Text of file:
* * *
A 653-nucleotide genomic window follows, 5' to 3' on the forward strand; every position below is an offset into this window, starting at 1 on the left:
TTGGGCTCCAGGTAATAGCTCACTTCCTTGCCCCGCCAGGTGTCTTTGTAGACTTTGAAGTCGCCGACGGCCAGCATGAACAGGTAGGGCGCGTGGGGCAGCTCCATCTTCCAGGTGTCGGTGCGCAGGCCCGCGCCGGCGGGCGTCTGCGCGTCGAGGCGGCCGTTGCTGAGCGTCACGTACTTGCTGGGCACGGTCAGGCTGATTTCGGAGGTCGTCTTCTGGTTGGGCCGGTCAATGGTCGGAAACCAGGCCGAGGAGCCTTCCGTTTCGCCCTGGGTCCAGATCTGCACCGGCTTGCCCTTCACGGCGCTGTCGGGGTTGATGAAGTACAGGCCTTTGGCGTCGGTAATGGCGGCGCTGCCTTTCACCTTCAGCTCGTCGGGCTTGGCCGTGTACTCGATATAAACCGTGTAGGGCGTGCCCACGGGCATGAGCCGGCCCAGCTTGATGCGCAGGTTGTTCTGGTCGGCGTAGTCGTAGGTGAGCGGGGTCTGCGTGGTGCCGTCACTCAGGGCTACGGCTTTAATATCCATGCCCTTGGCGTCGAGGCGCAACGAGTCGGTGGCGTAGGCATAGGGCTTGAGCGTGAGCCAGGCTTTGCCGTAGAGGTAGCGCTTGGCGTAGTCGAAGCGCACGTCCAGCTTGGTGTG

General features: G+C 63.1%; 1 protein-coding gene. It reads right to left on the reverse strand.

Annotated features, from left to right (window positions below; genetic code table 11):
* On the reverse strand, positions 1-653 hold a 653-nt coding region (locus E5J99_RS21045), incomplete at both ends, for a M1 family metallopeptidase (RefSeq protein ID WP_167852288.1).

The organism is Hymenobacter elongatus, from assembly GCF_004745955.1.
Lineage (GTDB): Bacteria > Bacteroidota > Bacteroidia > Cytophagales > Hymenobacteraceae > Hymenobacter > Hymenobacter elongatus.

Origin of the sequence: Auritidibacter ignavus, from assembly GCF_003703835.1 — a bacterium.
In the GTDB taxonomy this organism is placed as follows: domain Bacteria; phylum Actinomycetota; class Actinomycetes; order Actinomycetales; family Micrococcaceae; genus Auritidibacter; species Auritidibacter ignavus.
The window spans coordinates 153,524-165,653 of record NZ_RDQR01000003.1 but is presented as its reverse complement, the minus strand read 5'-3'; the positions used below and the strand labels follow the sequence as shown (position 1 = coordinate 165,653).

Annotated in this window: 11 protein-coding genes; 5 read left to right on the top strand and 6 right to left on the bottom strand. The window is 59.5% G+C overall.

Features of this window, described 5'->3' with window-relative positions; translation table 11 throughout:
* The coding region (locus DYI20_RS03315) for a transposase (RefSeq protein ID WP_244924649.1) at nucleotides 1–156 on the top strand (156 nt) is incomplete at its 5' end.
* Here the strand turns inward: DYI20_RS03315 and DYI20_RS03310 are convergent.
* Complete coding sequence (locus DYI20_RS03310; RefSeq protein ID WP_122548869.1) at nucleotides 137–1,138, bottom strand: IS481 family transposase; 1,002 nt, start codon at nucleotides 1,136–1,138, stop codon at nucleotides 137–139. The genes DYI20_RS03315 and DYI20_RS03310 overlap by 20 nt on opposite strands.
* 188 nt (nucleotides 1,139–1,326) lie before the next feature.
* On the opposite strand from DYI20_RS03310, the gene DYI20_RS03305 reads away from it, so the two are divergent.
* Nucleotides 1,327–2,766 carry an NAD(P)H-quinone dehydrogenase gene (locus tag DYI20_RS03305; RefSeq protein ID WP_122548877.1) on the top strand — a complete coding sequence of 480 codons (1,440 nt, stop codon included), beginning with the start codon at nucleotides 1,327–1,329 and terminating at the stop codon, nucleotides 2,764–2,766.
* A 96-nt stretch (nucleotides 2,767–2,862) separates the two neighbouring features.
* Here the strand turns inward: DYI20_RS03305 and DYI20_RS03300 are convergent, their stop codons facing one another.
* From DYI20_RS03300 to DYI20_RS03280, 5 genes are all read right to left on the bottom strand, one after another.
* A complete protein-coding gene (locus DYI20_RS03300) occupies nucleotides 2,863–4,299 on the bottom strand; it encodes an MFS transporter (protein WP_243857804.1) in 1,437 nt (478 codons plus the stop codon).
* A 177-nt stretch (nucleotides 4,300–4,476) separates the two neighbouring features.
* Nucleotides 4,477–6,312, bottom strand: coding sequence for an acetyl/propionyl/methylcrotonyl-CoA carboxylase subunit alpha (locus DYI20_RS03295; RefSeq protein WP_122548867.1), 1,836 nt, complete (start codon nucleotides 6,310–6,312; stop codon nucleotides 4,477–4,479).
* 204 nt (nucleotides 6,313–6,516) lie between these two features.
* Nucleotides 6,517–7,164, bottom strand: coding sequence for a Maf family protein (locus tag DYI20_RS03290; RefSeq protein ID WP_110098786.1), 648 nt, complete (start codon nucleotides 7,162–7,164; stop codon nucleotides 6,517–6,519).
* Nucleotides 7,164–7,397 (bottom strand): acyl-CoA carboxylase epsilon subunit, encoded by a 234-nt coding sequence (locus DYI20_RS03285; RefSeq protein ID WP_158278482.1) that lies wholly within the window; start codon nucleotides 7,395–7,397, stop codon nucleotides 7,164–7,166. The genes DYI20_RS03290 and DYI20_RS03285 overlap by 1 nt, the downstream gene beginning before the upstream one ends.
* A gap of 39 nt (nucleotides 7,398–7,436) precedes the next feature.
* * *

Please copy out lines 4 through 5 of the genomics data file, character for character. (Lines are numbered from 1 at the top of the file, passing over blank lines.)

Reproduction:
Annotated features, from left to right (window positions below; genetic code table 11):
* On the reverse strand, positions 1-653 hold a 653-nt coding region (locus E5J99_RS21045), incomplete at both ends, for a M1 family metallopeptidase (RefSeq protein ID WP_167852288.1).